The Letter Test (of consent in an interaction)

Let’s pose a hypothetical: You receive three letters in the mail. What letter are you physically afraid not to open. What letter truly inspires fear and dread in you?

Is it the letter from a company advertising its products?

Of course not. You know that even if you ignore them completely and throw their letter straight into the trash, there will be no repercussions. They won’t come to your house asking for money, and they will never use any force to extract payment from you – after all, you have consented to nothing.

Is it the bill from a company to whose services you have willingly subscribed?

Not really. In this example let it be an electrical company. Sure – you owe them money for a service you asked for (so there was consent), but let’s say you don’t pay. What’s the worst that’ll happen? They’ll turn your electricity off. Makes sense – no payment, no service. You can just go and buy a generator, set up some solar panels, or find a competing electrical company that charges less.

If you owe them arrears, they might use court action to get those paid, but since you consented to this in your contract with them in the first place, it’s entirely legitimate.

Or perhaps it’s the letter of taxation from the government treasury?

An organization with which you have no contract, and nobody cares about your signature or the consent it represents. An organization to whose “services” you have neither subscribed nor consented, but who you know will not merely cease its “service” to you – but will come in and force you to pay, even if you don’t want to consume it.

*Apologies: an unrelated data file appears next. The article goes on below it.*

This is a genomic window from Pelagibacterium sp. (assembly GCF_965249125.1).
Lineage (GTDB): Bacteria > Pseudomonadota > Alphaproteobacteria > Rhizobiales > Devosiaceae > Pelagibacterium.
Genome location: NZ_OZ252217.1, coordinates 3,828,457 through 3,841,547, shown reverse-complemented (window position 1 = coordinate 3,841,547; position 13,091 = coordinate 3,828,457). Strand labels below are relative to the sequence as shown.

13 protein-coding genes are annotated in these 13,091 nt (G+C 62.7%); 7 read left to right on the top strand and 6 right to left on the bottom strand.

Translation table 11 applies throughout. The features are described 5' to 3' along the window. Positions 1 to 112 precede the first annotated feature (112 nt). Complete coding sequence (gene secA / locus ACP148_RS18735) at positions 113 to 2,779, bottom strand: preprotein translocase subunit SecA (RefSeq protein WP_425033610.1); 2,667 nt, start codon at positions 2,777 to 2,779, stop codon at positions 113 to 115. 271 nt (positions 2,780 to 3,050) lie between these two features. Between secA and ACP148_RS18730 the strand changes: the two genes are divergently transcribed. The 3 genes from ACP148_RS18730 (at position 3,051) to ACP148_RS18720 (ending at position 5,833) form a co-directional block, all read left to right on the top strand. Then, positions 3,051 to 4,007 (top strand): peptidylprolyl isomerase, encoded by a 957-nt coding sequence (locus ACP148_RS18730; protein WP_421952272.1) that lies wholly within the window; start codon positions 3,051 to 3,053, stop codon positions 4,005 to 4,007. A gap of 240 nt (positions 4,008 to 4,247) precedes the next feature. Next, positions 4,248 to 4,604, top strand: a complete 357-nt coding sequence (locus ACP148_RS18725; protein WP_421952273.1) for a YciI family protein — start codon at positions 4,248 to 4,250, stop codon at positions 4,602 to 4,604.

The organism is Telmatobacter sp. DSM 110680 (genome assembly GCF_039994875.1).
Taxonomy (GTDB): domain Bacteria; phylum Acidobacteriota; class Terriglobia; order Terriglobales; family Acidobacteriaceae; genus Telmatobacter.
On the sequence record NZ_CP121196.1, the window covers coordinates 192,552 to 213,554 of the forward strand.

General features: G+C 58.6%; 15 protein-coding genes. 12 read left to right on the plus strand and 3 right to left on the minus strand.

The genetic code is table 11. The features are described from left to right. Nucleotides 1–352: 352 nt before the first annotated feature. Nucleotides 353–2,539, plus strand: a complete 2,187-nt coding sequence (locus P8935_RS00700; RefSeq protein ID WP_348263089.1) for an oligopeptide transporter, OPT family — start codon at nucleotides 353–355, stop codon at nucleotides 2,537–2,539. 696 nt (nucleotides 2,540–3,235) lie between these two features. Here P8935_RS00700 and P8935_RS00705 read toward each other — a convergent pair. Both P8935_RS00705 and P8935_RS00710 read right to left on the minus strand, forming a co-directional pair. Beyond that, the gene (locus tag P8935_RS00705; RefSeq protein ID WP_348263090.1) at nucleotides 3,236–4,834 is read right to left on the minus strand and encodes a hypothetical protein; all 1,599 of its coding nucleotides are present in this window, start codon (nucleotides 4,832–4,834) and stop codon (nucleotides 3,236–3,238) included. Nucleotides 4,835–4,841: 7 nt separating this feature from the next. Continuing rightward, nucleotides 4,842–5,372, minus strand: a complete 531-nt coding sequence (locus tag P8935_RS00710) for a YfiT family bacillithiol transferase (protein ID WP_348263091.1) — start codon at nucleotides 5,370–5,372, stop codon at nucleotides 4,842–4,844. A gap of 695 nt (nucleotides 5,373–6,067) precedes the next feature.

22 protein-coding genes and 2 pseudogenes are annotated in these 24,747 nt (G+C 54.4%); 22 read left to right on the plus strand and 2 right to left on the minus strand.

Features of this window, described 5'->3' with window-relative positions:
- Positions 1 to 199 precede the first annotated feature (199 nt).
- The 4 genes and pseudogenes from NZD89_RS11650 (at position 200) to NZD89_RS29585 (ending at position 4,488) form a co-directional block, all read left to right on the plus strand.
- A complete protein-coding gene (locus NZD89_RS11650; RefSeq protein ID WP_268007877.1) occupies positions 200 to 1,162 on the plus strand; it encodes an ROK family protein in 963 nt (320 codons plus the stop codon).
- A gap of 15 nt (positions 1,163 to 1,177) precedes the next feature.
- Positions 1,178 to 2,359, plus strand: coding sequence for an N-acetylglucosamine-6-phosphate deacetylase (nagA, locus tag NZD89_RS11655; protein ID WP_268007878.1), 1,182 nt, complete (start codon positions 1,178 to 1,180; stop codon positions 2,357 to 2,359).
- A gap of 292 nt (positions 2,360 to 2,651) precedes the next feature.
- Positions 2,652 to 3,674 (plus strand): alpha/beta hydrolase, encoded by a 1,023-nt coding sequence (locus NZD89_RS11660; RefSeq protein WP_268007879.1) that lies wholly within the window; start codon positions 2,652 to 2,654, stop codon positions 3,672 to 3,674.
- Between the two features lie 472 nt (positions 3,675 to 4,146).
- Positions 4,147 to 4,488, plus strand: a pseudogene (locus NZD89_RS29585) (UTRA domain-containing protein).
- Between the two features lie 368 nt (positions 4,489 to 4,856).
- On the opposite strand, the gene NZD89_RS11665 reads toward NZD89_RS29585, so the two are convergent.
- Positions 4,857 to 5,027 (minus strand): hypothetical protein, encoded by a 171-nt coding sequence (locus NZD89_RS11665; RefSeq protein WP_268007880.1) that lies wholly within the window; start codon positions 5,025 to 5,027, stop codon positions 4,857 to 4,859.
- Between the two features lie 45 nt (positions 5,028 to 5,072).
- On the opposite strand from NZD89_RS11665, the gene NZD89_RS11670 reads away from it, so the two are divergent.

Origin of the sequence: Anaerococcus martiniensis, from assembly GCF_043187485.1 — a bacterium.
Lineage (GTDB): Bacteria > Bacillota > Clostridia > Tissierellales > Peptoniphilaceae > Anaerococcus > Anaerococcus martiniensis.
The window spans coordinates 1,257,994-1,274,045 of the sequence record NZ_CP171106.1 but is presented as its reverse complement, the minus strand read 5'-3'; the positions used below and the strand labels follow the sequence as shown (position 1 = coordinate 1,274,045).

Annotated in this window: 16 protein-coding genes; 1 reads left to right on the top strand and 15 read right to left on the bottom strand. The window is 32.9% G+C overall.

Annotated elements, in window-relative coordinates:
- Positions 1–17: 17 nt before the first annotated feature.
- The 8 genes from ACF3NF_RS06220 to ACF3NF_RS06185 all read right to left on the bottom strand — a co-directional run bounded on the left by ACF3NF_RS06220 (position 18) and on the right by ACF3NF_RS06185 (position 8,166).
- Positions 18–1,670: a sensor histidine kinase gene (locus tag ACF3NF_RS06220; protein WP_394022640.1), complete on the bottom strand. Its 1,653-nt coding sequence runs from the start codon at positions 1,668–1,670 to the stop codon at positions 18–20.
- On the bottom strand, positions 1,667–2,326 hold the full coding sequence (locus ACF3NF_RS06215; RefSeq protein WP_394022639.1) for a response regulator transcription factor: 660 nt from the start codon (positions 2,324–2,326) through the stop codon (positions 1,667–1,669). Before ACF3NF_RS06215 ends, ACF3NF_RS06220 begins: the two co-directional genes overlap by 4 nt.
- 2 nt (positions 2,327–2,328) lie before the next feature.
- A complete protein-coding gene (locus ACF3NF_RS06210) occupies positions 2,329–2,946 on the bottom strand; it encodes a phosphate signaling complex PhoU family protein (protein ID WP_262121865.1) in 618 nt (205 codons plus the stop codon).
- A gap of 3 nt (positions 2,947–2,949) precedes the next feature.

What’s that – you protest on moral grounds the use of drones to bomb innocent children in Pakistan and will no longer pay your taxes (which is the only protest anyone cares about) until this madness ends? Jail for you!

You know that if you resist, you will be thrown in jail and your property stolen from you. And if you really resist and try to protect the property you have justly acquired through production and mutually consensual trades with others, you will be shot.

Think of this letter test as a litmus test of consent. Which organization works within a peaceful market framework, and which uses an engine of coercion to threaten and force people to submit to its will. Who wants your consent, and who is just a gang of criminals forcing people to pay protection money.

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